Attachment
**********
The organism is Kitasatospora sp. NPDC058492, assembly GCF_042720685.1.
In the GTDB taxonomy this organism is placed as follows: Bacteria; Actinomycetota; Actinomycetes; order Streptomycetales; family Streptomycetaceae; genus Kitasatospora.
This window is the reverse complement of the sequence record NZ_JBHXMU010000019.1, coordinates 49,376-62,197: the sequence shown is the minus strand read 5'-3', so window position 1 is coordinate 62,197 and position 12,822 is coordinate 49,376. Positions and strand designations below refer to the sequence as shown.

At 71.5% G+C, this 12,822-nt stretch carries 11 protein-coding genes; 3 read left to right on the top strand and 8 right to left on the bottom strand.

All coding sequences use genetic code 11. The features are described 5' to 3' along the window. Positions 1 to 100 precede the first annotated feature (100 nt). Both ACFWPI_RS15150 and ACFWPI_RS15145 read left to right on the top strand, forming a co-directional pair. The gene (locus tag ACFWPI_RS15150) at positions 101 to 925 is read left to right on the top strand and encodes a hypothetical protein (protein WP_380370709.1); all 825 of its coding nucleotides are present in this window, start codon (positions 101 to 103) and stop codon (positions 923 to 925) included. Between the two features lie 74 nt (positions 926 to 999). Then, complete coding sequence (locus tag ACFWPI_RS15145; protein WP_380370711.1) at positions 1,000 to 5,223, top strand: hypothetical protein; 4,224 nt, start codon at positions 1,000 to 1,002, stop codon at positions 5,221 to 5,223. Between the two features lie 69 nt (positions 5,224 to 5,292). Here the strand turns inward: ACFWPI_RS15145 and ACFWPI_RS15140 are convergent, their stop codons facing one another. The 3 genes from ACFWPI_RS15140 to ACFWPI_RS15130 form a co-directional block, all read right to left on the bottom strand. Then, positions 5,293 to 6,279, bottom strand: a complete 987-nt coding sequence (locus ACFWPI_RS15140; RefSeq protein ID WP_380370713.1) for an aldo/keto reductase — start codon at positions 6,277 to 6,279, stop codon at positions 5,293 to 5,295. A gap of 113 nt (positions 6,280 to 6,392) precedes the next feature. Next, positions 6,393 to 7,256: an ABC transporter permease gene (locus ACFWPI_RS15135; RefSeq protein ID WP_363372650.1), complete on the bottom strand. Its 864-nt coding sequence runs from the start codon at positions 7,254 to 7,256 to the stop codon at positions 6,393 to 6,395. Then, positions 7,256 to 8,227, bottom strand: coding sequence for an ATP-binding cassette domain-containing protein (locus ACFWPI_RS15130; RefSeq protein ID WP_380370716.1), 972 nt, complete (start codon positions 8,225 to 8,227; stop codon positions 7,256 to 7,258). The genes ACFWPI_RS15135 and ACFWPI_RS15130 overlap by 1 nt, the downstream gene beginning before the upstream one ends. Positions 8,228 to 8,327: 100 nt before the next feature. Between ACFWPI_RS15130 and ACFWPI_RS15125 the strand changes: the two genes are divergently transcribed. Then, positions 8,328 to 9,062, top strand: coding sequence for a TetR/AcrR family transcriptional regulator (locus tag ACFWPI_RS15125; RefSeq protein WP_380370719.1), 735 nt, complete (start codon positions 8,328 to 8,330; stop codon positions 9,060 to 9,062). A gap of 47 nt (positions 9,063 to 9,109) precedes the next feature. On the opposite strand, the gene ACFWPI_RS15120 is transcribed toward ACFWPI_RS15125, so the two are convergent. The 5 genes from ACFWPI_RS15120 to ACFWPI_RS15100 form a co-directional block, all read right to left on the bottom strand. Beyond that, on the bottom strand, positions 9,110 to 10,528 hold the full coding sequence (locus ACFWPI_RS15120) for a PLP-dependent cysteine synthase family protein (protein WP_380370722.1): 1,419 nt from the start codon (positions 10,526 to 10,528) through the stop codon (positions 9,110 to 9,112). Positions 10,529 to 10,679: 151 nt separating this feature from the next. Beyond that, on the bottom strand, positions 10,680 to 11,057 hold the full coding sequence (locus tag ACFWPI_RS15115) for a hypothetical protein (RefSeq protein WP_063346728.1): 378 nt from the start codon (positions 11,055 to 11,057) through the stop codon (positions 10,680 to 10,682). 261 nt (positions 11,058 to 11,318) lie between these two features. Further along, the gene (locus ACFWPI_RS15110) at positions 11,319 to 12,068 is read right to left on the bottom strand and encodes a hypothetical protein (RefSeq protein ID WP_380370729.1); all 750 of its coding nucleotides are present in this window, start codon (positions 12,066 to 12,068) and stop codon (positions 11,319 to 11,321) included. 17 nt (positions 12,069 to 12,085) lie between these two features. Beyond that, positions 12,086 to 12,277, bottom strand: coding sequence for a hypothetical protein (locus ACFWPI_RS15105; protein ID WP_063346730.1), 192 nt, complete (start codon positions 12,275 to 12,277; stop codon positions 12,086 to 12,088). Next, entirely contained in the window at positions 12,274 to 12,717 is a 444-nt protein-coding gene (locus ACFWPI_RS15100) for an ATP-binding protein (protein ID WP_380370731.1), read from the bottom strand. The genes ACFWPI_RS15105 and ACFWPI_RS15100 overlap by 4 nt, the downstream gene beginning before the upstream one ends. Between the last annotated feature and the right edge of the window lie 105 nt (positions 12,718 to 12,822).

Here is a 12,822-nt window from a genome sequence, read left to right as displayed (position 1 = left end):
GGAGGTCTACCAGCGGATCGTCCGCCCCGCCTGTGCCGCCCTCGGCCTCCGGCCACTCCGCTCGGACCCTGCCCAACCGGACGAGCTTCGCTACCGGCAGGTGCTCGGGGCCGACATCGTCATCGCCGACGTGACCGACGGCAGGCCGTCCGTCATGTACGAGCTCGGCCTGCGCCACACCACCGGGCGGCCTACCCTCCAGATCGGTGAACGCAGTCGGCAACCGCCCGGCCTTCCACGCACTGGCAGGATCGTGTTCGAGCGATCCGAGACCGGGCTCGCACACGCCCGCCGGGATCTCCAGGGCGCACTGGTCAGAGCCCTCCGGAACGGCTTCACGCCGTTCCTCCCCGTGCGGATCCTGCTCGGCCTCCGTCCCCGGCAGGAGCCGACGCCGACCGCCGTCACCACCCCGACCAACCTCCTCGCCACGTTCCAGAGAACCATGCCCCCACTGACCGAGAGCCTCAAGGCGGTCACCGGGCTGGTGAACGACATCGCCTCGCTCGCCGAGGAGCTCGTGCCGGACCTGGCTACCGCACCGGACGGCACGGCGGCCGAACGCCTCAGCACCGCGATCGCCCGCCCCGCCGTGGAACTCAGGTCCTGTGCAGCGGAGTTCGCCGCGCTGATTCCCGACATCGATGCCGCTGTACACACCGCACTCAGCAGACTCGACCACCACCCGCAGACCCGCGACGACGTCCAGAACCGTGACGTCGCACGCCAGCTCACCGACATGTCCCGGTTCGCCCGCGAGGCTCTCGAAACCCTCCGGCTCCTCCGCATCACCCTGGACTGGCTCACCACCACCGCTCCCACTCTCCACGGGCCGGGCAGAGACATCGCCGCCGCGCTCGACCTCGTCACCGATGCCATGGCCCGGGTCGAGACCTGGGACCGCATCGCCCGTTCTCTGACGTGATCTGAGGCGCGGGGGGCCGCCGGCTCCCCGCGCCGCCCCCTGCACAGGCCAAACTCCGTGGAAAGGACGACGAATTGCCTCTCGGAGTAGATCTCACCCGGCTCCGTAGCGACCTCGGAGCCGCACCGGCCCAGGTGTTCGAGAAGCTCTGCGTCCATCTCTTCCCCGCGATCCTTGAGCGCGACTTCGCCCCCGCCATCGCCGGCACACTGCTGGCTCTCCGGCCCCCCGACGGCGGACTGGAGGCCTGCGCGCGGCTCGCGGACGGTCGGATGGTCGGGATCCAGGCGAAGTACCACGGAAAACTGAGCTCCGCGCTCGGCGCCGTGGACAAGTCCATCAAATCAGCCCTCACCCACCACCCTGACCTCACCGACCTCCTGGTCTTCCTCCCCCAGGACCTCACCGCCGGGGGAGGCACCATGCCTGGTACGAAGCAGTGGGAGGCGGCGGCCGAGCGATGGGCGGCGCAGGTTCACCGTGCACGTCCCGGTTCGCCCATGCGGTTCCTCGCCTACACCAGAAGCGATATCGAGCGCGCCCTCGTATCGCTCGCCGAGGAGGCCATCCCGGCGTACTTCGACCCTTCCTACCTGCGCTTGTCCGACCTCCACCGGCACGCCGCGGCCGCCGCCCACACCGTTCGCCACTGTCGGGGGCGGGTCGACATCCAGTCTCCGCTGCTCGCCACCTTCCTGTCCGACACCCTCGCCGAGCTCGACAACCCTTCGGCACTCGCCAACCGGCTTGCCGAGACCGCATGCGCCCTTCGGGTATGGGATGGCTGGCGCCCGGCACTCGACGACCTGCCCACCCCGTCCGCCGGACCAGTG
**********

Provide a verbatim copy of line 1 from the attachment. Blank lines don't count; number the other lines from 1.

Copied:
The organism is Kitasatospora sp. NPDC058492, assembly GCF_042720685.1.